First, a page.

18th and Vine Historic District

Interesting
During Prohibition (1919-33), Kansas City officials turned a blind eye to all-night speakeasies. The city became "the place to be" for jazz musicians like native son Charlie "Bird" Parker and Count Basie, who formed his band here. Some 120 nightclubs prospered, thanks in part to Tom Pendergast-a political boss who later helped launch Harry Truman's career. Liquor flowed freely; gambling, drugs and prostitution thrived. Famed musicians like Jay McShann, Dizzy Gillespie and Big Joe Turner migrated to Kansas City to work. When the clubs closed for the evening, they retired to the Mutual Musicians' Foundation, a hot-pink bungalow that served as a rehearsal hall; today, seven decades later, it remains a second home to jazz musicians. The best time to pack into this tiny room is after midnight Friday or Saturday, when local artists gather to jam, sometimes until dawn. The two-block-long historic district benefited from an urban renewal in 1996.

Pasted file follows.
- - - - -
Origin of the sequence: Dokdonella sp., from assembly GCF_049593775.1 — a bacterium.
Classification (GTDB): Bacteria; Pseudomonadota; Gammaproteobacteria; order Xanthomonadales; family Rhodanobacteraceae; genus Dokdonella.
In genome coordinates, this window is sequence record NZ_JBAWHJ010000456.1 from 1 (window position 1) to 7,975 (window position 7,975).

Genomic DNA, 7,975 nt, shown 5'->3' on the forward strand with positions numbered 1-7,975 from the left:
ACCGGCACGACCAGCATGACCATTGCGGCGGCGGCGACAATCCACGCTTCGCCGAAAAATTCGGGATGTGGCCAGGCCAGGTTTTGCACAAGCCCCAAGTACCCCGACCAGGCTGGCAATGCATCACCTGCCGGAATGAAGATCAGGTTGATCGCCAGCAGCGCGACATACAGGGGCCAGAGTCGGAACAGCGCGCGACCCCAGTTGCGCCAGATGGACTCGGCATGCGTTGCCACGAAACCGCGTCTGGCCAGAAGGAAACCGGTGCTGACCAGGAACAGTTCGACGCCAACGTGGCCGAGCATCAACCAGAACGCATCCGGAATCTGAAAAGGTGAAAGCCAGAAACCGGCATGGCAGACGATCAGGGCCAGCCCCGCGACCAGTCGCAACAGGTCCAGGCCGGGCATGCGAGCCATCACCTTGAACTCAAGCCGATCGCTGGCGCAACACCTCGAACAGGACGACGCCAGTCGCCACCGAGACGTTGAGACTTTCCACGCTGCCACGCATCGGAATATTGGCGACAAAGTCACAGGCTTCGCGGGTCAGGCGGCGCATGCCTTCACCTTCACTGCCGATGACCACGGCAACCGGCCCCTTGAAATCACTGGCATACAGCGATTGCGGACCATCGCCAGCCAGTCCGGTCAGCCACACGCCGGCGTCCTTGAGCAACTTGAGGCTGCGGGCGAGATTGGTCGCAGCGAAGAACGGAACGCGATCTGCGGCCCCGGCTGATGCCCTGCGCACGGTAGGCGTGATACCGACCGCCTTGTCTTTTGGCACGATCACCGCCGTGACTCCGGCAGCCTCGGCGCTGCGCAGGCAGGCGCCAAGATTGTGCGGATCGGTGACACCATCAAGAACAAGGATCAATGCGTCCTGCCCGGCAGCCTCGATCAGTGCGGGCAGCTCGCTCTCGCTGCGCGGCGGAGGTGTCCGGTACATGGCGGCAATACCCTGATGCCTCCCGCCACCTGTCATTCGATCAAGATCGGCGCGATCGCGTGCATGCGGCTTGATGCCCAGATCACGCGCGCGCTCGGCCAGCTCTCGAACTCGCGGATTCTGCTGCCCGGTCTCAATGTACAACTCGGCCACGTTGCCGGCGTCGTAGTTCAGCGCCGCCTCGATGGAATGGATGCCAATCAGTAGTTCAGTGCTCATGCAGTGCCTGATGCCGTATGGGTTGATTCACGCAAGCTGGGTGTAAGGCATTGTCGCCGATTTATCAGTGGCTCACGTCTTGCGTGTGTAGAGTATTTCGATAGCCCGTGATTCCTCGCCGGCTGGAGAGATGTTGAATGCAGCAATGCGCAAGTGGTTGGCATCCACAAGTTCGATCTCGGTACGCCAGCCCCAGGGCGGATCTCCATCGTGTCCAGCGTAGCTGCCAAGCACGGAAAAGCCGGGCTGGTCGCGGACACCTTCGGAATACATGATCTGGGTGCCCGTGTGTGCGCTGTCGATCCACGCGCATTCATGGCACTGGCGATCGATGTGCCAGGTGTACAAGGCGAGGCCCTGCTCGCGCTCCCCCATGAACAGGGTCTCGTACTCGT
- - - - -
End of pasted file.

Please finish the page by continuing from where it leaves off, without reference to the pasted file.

Useful information

Address:

1616 E 18th St, 64108 Kansas City

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